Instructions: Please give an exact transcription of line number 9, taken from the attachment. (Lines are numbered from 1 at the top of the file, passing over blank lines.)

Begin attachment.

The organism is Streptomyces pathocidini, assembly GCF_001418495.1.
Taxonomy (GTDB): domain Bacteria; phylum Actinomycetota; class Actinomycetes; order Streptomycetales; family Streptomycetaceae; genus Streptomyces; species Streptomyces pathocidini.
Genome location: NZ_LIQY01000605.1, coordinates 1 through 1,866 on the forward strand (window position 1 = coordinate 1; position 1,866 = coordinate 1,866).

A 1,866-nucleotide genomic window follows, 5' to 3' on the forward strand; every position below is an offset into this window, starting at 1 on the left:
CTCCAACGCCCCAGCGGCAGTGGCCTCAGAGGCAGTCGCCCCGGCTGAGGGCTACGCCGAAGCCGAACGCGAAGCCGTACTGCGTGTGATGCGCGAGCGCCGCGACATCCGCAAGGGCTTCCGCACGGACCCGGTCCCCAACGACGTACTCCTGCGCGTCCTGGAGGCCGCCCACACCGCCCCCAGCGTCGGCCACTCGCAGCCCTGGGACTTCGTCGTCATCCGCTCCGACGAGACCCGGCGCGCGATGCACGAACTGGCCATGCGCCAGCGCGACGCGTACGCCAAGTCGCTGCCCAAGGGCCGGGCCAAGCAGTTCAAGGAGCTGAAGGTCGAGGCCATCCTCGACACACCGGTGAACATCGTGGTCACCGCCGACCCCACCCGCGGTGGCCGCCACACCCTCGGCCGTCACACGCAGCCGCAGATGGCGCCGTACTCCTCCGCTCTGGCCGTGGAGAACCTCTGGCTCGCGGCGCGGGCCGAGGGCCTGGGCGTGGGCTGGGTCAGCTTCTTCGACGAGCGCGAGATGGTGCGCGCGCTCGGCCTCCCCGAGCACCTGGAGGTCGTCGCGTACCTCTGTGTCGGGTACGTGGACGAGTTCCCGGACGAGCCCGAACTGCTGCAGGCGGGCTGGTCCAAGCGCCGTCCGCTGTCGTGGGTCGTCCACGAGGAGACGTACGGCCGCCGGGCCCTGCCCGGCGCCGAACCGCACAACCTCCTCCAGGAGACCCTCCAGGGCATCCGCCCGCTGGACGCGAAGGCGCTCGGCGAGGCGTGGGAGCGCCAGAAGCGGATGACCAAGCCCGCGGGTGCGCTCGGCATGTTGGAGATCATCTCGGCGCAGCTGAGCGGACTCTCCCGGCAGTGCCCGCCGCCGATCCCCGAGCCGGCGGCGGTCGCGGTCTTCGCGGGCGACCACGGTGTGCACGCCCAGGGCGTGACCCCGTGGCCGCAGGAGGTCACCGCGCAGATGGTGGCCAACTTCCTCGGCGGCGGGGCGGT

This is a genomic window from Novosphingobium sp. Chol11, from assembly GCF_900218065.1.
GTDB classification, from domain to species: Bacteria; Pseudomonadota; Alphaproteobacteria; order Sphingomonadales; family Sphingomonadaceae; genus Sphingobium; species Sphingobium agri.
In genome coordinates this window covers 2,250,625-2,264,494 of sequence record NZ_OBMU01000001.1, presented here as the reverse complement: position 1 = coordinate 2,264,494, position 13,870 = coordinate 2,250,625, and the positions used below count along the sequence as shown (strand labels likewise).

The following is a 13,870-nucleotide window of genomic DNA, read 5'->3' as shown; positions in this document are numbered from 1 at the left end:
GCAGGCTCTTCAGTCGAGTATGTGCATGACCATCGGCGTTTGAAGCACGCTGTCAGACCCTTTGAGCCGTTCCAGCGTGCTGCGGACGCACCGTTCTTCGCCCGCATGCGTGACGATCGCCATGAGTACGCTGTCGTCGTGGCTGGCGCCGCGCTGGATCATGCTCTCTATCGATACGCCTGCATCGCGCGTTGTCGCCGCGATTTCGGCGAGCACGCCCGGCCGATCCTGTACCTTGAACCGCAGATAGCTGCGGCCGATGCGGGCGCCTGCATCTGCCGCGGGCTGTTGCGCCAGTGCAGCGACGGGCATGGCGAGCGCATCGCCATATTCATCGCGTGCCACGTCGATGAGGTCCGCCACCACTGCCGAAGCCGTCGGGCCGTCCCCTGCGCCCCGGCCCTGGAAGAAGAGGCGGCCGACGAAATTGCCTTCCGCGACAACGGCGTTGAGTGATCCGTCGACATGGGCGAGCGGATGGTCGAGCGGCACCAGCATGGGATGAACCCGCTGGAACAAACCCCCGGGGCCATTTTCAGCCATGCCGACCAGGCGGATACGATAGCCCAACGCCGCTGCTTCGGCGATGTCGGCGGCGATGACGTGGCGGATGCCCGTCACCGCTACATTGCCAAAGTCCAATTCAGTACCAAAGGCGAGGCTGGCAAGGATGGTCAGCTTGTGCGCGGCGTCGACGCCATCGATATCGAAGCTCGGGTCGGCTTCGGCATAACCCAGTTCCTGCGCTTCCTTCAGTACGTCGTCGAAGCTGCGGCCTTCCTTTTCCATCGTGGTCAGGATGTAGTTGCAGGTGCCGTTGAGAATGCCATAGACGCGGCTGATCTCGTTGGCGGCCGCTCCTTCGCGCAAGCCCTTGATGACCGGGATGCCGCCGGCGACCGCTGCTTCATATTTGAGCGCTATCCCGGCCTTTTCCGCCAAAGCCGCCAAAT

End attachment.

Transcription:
The following is a 13,870-nucleotide window of genomic DNA, read 5'->3' as shown; positions in this document are numbered from 1 at the left end: